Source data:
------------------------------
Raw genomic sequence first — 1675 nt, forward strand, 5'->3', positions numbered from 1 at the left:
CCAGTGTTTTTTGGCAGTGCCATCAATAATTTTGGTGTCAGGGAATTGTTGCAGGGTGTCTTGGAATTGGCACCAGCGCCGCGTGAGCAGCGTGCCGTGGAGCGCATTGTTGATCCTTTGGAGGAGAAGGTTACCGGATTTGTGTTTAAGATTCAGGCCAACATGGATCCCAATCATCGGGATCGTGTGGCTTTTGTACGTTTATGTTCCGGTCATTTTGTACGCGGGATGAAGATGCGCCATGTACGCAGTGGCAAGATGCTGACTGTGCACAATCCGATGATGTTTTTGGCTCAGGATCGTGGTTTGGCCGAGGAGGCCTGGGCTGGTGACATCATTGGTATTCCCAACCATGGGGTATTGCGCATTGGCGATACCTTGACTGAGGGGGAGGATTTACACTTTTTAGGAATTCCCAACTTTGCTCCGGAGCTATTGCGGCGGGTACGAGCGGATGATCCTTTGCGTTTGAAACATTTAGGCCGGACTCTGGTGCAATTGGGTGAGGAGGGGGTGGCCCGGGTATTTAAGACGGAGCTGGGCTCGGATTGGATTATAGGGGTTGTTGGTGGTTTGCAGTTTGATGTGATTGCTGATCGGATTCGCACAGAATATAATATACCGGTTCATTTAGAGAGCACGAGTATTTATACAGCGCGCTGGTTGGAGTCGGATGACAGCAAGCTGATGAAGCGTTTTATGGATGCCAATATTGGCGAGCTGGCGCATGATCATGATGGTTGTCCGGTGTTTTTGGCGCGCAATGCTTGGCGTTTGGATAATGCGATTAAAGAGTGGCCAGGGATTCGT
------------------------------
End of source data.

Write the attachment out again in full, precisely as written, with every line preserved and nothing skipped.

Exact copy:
Raw genomic sequence first — 1675 nt, forward strand, 5'->3', positions numbered from 1 at the left:
CCAGTGTTTTTTGGCAGTGCCATCAATAATTTTGGTGTCAGGGAATTGTTGCAGGGTGTCTTGGAATTGGCACCAGCGCCGCGTGAGCAGCGTGCCGTGGAGCGCATTGTTGATCCTTTGGAGGAGAAGGTTACCGGATTTGTGTTTAAGATTCAGGCCAACATGGATCCCAATCATCGGGATCGTGTGGCTTTTGTACGTTTATGTTCCGGTCATTTTGTACGCGGGATGAAGATGCGCCATGTACGCAGTGGCAAGATGCTGACTGTGCACAATCCGATGATGTTTTTGGCTCAGGATCGTGGTTTGGCCGAGGAGGCCTGGGCTGGTGACATCATTGGTATTCCCAACCATGGGGTATTGCGCATTGGCGATACCTTGACTGAGGGGGAGGATTTACACTTTTTAGGAATTCCCAACTTTGCTCCGGAGCTATTGCGGCGGGTACGAGCGGATGATCCTTTGCGTTTGAAACATTTAGGCCGGACTCTGGTGCAATTGGGTGAGGAGGGGGTGGCCCGGGTATTTAAGACGGAGCTGGGCTCGGATTGGATTATAGGGGTTGTTGGTGGTTTGCAGTTTGATGTGATTGCTGATCGGATTCGCACAGAATATAATATACCGGTTCATTTAGAGAGCACGAGTATTTATACAGCGCGCTGGTTGGAGTCGGATGACAGCAAGCTGATGAAGCGTTTTATGGATGCCAATATTGGCGAGCTGGCGCATGATCATGATGGTTGTCCGGTGTTTTTGGCGCGCAATGCTTGGCGTTTGGATAATGCGATTAAAGAGTGGCCAGGGATTCGT